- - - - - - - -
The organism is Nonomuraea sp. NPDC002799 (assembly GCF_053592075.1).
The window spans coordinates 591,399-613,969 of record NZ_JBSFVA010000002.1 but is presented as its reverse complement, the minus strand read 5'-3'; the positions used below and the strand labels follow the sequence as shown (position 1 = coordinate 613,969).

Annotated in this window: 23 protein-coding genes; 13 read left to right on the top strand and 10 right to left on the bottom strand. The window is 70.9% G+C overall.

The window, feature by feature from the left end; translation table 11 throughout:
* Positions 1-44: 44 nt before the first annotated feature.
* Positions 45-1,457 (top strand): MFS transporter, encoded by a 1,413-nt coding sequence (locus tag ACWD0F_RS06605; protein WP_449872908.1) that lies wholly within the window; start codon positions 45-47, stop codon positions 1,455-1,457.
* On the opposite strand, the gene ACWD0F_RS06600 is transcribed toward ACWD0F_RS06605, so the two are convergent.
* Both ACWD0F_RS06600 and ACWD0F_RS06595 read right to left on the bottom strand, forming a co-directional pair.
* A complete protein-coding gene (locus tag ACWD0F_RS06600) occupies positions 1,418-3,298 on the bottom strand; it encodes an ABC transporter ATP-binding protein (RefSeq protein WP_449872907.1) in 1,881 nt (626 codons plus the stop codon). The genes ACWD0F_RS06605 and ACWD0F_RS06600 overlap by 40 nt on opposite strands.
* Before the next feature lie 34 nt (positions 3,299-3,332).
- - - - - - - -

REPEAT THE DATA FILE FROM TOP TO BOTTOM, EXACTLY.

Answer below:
The organism is Nonomuraea sp. NPDC002799 (assembly GCF_053592075.1).
The window spans coordinates 591,399-613,969 of record NZ_JBSFVA010000002.1 but is presented as its reverse complement, the minus strand read 5'-3'; the positions used below and the strand labels follow the sequence as shown (position 1 = coordinate 613,969).

Annotated in this window: 23 protein-coding genes; 13 read left to right on the top strand and 10 right to left on the bottom strand. The window is 70.9% G+C overall.

The window, feature by feature from the left end; translation table 11 throughout:
* Positions 1-44: 44 nt before the first annotated feature.
* Positions 45-1,457 (top strand): MFS transporter, encoded by a 1,413-nt coding sequence (locus tag ACWD0F_RS06605; protein WP_449872908.1) that lies wholly within the window; start codon positions 45-47, stop codon positions 1,455-1,457.
* On the opposite strand, the gene ACWD0F_RS06600 is transcribed toward ACWD0F_RS06605, so the two are convergent.
* Both ACWD0F_RS06600 and ACWD0F_RS06595 read right to left on the bottom strand, forming a co-directional pair.
* A complete protein-coding gene (locus tag ACWD0F_RS06600) occupies positions 1,418-3,298 on the bottom strand; it encodes an ABC transporter ATP-binding protein (RefSeq protein WP_449872907.1) in 1,881 nt (626 codons plus the stop codon). The genes ACWD0F_RS06605 and ACWD0F_RS06600 overlap by 40 nt on opposite strands.
* Before the next feature lie 34 nt (positions 3,299-3,332).